3. Make enquirie for the Apurtenances belonging to3. the former temple. 1. Where was the Arke of the Co­uenant? lost, perished, (as is generally supposed) in the Temples desolation: No mention made of the Arke af­ter their returne from Babylon. 2. Where was the fire that came downe from heauen? put out, extinguished, not a sparke of it left: It is but a Iewish fable which wee finde recorded in that Booke of the Macha­bees, that Ieremie and some other of the Priests2 Mach. 1. 19. tooke the fire off from the Altar, before the de­struction of the Temple, and hid it in a dry pit, where it was miraculously kept during the Captiuitie, and after­wards as incredibly renewed againe at their returne, at the command of Nehemiah by sprinkling water vpon the Altar. Not onely Apocryphall, but fabulous: such a pas­sage as this we cannot conceiue that Ezra that faithfull Scribe, and Nehemiah himselfe would haue passed ouer in silence. 3. Where was now the Glory of the Lord? His Glory in the Cloud? his glory betwixt the Cherubins? [Page 8] No glory: the glory of the Lord God of Israel was gone vp Ezek. 9, 4. from the Cherub, and that before that desolation, as the Prophet Ezekiel saw it in his vision. Here was no glory. 4. Where was the Urim and Thummim? Lost, perish­ed,Ezra. 2. 63. perhaps buried in those ruines: God gaue no more answers now to his people by this oracle; sometimes in­deed in this second temple they heard an Eccho which the Hebrewes called Bath Kol, filiam vocis, the daughter of a [...] voice, a voice from heauen, whereby God did impart some passages of his will vnto them; This was the voice (as is by some conceiued) which gaue that testimony vnto our Sauiour at his baptisme: Loe a voice from heauen say­ing, This is my beloued Sonne in whom I am well pleased: Mat. 3. 17. But as for that oracle whereby God did vsually reueale his will to his people, it was ceased; the latter temple knew not what it meant. 5. And lastly, where was the succession of Prophe [...]s? Betwixt Malachi and Iohn the Baptist there stood vp no Prophet: A long vocation. No more visions, dreames, extraordinary inspirations of the Holy Ghost. After that the latter Prophets Haggai, Za­charie, and Malachie were dead (say the Hebrewes) the ho­ly Ghost went vp, or departed from Israel▪ it was true in re­spect of extraordinary inspiration or reuelation. In which sense (as some Diuines with some probabilitie interpret the place) the D [...]sciples at Ephesus told Paul, that they had Act. 19 2. Aynsworth in 28. Exo. v. 30. not so much as heard whether there was an Holy Ghost or not. These were the things which made the former tem­ple glorious: what? not one of these to be found in the second temple, and yet more glorious? The reading of this riddle (as euery prophecie is a riddle vntill it be ful­filled, and sometimes after) hath not a little perplexed and troubled not onely the Hebrew Doctors, but euen our owne Interpreters: Amongst the Hebrewes, some of them are brought hereby to dreame of another imagina­ry temple to be built they know not when, by their Messias when he shall come: But that is but a dreame. Others of them place the transcendency of this glory in [Page 9] the duration and continuance of the seco [...]d Temple be­yond the former. The former temple (according to their computation) stood but foure hundred and ten yeares, the latter foure hundred and twenty. A small ground (if true) from so small a difference in time to raise so great a disparity of glory. Others amongst them, not know­ing which way to turne them, against the euidence both of Sacred and Ecclesiasticall Story, peremptorily affirme that this second temple built by Zerobabel and the rest of the children of the Captiuitie, was euery way more state­ly and magnificent then Salomons. But then, why should the ancient men weepe? To leaue them, and to plow with our owne heighfers, to consult with our owne In­terpreters. Amongst them, some, and those not a few, and those none of the meanest, vnderstand the place my­stically concerning the Church of Christ vnder the Gos­pell. Thus Ambrose, Augustine, Cyrill, with others, whose names I honour; Maior erit Ecclesiae gloria quam Synagogae: Greater shall the glory of the Church of Christ vnder the Gospell be, then the glory of Salomons temple, or of the state of the Church vnder the Law was. A pious truth, and perhaps here intended. But for my part, I haue no great delight in hunting after myste­ries, where a more literall sense is brought to hand. Not to hold you in suspense. For the true and full vnderstan­ding of this place (as with submission to maturer iudge­ments I conceiue it) we must know that the Temple in Hierusalem was thrice built. First, by Salomon. Se­condly, by Zerobabel. Thirdly, by Herod. In the third and last of these Temples was this promise fulfilled, this prophecie accomplished; in Herods time built by him in the place of the second temple, about seuenteene yeares before the birth of Christ.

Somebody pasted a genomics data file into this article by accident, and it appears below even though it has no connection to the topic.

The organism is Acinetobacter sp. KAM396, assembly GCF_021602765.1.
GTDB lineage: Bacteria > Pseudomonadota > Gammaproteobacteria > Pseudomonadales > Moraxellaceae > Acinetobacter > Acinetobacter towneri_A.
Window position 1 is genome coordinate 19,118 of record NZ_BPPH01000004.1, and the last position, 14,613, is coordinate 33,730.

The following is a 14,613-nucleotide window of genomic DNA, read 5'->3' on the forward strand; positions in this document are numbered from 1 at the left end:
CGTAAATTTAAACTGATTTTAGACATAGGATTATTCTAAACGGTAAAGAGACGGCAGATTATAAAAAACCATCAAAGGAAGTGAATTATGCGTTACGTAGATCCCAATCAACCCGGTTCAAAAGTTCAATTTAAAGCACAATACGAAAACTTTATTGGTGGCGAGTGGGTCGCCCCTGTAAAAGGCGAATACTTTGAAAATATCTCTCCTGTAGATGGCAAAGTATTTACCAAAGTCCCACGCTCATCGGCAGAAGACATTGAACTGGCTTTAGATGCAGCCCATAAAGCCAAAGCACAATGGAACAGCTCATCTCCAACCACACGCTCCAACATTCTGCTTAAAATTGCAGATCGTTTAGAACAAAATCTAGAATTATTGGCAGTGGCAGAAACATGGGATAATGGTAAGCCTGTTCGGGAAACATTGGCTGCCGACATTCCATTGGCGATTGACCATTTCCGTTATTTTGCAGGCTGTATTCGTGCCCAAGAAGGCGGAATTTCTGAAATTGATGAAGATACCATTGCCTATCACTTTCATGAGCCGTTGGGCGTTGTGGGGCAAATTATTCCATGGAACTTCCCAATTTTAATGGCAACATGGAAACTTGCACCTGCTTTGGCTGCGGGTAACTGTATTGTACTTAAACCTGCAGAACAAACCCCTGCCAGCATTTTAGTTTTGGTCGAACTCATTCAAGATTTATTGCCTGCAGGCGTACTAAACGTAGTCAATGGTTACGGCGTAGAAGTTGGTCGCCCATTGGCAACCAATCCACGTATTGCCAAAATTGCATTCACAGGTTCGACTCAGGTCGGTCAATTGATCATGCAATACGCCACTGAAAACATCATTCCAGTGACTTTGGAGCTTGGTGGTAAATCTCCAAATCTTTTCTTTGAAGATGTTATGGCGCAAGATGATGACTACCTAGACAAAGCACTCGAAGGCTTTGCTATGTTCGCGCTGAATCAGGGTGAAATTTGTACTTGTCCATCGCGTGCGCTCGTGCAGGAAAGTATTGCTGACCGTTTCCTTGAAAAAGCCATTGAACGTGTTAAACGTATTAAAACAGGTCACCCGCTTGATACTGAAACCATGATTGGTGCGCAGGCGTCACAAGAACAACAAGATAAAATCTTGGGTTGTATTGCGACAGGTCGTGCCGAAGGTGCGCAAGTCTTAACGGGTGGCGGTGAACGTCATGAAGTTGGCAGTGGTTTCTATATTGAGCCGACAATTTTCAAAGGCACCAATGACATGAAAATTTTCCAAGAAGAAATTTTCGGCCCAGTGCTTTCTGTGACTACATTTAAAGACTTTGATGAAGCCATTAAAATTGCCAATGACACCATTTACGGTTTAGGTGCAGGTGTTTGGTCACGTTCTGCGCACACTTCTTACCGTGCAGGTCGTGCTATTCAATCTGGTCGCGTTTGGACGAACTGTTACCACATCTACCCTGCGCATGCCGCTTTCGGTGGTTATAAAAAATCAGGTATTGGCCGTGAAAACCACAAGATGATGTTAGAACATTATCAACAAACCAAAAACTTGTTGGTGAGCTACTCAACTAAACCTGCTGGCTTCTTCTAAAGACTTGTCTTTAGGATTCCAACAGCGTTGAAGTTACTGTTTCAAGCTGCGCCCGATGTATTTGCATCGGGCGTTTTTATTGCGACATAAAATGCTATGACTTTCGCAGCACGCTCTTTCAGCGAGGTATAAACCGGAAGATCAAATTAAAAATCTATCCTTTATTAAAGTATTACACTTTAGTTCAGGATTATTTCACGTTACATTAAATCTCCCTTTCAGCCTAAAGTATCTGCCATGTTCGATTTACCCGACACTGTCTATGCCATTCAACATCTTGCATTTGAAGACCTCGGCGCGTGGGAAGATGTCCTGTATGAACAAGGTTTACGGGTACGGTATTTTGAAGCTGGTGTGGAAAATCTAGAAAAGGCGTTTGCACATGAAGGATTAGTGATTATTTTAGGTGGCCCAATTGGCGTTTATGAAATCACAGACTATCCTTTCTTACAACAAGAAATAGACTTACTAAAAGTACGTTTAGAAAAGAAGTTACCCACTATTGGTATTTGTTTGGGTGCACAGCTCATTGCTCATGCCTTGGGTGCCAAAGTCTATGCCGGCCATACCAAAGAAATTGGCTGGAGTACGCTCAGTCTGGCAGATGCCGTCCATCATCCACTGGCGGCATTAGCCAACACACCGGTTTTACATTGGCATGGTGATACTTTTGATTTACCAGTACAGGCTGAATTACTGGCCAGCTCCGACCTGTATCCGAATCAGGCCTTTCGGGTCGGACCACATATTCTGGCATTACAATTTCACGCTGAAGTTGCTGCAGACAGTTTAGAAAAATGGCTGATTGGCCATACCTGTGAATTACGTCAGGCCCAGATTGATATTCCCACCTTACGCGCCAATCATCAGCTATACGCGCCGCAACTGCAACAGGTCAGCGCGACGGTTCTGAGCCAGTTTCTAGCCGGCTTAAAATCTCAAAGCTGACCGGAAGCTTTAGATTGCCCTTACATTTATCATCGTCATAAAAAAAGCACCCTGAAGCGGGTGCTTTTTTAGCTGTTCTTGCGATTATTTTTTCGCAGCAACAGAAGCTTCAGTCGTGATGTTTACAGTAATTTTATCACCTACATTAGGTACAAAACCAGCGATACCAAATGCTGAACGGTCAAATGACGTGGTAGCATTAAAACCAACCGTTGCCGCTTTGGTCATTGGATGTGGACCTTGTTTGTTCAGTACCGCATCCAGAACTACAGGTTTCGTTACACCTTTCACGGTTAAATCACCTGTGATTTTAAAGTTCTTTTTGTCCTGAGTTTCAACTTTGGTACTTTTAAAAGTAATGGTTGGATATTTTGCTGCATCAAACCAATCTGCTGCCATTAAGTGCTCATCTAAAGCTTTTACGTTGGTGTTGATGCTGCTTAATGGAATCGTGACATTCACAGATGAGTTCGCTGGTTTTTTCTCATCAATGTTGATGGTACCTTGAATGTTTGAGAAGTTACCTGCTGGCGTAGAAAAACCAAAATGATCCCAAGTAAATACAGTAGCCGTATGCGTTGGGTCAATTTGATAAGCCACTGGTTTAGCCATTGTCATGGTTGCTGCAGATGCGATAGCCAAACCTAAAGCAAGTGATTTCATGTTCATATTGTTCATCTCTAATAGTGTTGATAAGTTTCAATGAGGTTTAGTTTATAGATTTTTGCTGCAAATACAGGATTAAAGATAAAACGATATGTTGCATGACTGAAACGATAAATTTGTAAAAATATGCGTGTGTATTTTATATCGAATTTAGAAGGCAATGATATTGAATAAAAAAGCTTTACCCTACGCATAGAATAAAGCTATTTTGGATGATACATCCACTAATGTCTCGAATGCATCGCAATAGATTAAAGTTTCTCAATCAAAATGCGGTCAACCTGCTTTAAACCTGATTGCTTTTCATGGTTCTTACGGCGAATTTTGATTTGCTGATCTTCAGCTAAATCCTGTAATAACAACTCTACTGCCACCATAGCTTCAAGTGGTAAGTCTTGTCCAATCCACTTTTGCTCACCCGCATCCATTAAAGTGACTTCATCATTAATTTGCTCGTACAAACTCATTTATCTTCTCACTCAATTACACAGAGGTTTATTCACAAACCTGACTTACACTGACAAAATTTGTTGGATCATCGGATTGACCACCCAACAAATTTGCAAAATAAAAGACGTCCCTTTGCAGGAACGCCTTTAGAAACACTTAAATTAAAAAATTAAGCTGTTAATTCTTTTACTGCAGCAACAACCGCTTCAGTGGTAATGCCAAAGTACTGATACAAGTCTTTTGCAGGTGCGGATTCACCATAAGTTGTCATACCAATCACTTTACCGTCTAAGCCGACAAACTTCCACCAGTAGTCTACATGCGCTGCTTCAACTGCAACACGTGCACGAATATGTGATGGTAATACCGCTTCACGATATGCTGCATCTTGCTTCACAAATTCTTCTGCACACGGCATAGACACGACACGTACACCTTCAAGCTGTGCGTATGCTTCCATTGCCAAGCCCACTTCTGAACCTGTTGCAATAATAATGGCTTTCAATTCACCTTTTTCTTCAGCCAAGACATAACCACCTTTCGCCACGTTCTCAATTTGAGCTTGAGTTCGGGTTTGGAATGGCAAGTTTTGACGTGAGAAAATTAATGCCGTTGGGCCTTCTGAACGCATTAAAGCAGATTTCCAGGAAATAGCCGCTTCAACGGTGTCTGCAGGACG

Ob. [...]y but (by the way) how can that temple be cal­led this latter house? The word seemeth to point precisely at that particular building whereof they had then laid the foundations.